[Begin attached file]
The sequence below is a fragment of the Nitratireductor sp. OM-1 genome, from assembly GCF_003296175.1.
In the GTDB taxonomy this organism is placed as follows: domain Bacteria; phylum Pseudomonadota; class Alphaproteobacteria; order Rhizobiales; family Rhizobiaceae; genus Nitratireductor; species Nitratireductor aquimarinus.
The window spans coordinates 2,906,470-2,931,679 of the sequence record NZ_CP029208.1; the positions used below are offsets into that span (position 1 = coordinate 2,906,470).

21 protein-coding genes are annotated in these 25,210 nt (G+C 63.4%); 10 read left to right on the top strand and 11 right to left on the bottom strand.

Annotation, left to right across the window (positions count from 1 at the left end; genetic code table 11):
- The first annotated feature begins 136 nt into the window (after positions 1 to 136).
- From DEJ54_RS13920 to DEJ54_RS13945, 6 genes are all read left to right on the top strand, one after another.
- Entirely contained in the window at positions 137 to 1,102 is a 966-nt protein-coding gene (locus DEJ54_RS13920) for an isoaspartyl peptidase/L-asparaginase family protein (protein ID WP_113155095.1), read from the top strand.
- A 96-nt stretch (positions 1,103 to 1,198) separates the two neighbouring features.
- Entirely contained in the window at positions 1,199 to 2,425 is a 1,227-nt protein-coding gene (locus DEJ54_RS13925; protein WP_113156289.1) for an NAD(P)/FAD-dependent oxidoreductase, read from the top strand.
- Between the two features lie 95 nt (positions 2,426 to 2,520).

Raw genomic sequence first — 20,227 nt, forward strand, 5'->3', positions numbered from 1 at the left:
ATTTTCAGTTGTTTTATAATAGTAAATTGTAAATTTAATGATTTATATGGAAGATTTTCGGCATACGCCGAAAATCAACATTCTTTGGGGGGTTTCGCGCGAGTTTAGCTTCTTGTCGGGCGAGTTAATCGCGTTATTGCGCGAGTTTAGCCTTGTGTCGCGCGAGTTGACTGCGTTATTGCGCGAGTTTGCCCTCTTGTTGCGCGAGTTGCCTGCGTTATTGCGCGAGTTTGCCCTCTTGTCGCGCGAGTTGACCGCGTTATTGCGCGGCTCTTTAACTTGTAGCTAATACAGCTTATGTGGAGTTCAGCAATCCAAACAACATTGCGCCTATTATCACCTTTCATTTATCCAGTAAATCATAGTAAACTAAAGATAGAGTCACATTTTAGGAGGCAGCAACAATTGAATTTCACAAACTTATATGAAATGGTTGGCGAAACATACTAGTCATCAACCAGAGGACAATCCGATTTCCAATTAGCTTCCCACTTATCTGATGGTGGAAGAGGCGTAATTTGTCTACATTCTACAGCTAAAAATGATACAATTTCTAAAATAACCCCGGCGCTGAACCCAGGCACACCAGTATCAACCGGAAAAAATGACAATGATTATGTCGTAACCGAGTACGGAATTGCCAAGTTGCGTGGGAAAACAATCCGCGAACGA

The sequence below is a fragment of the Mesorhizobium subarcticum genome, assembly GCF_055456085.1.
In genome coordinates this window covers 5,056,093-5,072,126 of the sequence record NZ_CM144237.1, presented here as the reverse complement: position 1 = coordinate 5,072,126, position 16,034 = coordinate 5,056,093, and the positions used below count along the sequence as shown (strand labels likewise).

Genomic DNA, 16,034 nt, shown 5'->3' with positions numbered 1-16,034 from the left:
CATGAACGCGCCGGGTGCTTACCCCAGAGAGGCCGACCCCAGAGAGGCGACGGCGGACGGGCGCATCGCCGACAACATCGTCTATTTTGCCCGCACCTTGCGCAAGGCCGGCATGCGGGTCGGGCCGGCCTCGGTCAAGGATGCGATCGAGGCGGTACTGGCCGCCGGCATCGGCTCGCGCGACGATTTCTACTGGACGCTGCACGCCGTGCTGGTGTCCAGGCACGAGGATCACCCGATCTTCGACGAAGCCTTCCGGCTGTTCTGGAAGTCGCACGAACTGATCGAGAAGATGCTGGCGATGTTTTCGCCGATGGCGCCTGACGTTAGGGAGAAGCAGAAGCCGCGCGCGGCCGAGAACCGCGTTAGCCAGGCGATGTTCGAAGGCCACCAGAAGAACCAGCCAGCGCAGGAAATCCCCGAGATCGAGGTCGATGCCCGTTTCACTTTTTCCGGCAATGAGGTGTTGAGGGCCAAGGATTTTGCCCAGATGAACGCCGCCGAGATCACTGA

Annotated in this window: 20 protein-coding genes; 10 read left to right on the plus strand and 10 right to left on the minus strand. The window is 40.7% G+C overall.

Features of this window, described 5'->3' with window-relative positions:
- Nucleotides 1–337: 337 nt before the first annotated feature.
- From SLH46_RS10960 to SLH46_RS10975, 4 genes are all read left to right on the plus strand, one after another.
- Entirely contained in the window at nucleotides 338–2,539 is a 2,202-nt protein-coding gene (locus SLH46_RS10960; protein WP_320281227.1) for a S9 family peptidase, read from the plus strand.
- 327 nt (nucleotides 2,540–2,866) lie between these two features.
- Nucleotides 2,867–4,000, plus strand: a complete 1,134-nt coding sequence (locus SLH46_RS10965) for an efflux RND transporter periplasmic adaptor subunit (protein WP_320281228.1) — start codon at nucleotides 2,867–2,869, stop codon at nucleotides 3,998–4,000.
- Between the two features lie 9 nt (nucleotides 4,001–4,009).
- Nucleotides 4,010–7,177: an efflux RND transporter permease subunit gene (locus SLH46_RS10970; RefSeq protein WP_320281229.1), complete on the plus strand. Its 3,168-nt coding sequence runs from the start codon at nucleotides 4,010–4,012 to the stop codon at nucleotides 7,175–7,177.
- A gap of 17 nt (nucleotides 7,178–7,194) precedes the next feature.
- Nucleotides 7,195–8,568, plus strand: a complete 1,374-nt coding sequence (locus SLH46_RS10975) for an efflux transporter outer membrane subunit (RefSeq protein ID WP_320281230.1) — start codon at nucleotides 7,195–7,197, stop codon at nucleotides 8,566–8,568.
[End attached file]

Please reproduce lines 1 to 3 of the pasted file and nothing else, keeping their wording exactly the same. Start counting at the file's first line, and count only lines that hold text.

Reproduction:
The sequence below is a fragment of the Nitratireductor sp. OM-1 genome, from assembly GCF_003296175.1.
In the GTDB taxonomy this organism is placed as follows: domain Bacteria; phylum Pseudomonadota; class Alphaproteobacteria; order Rhizobiales; family Rhizobiaceae; genus Nitratireductor; species Nitratireductor aquimarinus.
The window spans coordinates 2,906,470-2,931,679 of the sequence record NZ_CP029208.1; the positions used below are offsets into that span (position 1 = coordinate 2,906,470).